4. Yes Gerrit, thanks for the warning. I will think about it for a while and see what I’ll do. If I leave it without jumper it’s only slower, isn’t it? no real damage to my data

    1. I’d remove the drive (via the whs console), take it out, add the jumper and put it back in.

      Whilst the visible signs of not jumpering are poor performance (shown in poor write speeds / Mike’s timing out issues) it is a characteristic of very heavily increased activity on the drive (a write becomes a read-modify-write cycle for each sector).

      Almost all of the drives in my WHS are now EARS drives (about 8 of them)…. i’ve jumpered each of them before insertion and not had a single issue in well over six months of use. My write speeds are up in the 60MB/s range over the network and nudging 100MB/s inside the server when it’s balancing data (seen via the Disk Management plugin). They are great drives – advanced format is now a fact of life for all new drives and until we’re all using vail, i’d get on ebay and order a bag of jumpers for future additions …

      1. Hi Gary, I assume that you have a gigabit ethernet network? I currently have two regular drive in my storage pool and have found that I can hit over 100 Mb/s – at the moment I am copying large files to shares with duplication turned off (over a gigabit network).

        I have decided to remove my advanced format drive and use it for backup, after my recent issues I am keen to minimize any potential downtime / problems.

  5. Hi Mike,

    Wow 100Mb/s … Megabit (Mb) or MegaByte(MB)? If megabyte, is that sustained? I’ve never managed over about 80MB/s … any tips on network tuning appreciated (!).

    BTW… my server has a realtek NIC so jumbo frames are a no-no (they don’t play nice with WHS) … it’s also got an Atom CPU managing 12 drives so i’m probably close to the realistic max with that setup. All in all i’m pretty pleased with the speed, but anything more for free always good.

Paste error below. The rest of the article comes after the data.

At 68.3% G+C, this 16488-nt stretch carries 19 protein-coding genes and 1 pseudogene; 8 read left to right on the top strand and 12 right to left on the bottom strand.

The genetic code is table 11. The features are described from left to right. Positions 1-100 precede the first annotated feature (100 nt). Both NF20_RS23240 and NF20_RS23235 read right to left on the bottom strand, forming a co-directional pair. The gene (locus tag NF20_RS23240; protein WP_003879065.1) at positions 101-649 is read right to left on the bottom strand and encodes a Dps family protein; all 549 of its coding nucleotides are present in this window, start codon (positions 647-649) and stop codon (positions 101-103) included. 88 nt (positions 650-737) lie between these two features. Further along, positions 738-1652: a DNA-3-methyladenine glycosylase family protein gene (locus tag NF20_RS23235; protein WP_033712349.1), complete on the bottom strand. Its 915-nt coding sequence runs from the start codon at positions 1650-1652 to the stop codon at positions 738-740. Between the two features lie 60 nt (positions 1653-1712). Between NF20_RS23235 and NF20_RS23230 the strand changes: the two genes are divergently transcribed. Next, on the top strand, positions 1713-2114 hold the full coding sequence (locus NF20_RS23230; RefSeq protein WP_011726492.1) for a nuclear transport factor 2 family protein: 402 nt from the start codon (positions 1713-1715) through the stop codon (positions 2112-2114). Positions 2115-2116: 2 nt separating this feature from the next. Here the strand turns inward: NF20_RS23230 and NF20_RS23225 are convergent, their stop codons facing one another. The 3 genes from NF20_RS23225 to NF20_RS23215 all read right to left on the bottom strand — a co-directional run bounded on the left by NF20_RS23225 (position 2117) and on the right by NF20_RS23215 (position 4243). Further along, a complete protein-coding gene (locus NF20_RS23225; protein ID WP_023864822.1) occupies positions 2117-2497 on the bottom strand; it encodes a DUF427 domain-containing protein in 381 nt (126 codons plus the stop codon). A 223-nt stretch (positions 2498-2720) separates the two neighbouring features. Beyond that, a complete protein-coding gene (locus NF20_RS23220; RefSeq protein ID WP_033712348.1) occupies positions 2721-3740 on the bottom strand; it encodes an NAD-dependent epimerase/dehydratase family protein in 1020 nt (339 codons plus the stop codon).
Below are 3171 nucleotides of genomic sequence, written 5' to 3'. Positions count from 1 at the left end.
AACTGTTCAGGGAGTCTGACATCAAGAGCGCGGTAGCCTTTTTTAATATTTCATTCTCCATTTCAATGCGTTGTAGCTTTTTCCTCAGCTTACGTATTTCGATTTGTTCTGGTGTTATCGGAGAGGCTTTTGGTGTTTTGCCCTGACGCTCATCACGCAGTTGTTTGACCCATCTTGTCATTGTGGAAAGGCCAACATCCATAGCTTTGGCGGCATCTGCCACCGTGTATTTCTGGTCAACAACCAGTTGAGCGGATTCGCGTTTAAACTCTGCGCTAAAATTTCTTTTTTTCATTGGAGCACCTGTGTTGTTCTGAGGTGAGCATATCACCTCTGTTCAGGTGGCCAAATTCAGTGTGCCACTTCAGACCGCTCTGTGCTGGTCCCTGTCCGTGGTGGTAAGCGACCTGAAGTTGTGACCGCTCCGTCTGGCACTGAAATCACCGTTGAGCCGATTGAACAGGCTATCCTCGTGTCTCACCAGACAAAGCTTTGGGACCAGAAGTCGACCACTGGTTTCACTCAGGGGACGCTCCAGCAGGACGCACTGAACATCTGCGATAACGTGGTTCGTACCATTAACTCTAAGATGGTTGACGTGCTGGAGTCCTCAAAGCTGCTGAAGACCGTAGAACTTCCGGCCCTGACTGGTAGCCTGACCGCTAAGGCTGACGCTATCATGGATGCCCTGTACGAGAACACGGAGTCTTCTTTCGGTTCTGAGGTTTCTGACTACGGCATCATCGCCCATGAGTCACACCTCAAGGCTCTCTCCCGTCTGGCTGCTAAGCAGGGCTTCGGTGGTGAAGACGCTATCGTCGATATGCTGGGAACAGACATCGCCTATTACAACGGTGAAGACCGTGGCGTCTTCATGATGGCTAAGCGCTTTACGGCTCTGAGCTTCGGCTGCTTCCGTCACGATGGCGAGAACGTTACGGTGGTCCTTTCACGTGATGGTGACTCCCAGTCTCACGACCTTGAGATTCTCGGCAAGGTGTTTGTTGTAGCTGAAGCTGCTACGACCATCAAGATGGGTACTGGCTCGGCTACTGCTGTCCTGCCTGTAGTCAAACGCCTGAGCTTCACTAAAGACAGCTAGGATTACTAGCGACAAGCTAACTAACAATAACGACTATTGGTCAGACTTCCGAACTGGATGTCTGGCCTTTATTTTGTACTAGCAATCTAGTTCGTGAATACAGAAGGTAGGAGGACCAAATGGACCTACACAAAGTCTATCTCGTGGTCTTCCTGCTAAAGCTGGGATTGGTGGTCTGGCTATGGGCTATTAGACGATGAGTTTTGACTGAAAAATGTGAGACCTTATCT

1. Hi Gary, I meant MB/s. I am not using jumbo frames either. I re-purposed one of my basic ESXi whiteboxes for WHS. So my WHS has 2.2Ghz dual core CPU with 4 GB of RAM and a dedicated Intel Pro PCI network adapter in it. A large file transfer can work its way up to 100MB/s or a little more and sustain it too – but it is not always consistent and may drop off a bit. I haven’t done anything special networking wise. I would say that the difference is just platform / hardware. Of course I would love it to be faster still – I hate watching the transfer bar progress!

      1. Hi Mike,
        Did you do any “Special” configuration on your WHS to have this “100MB/s fast speed? If not, I guess you are right. It’s the hardware effects. And, I think the Intel Pro PCI network adapter’s speed performance is much better than Realtek NIC.

      2. Hardware might have a little effect -t is faster with folder duplication turned off. Folder duplication seems to have quite an impact on transfer speeds …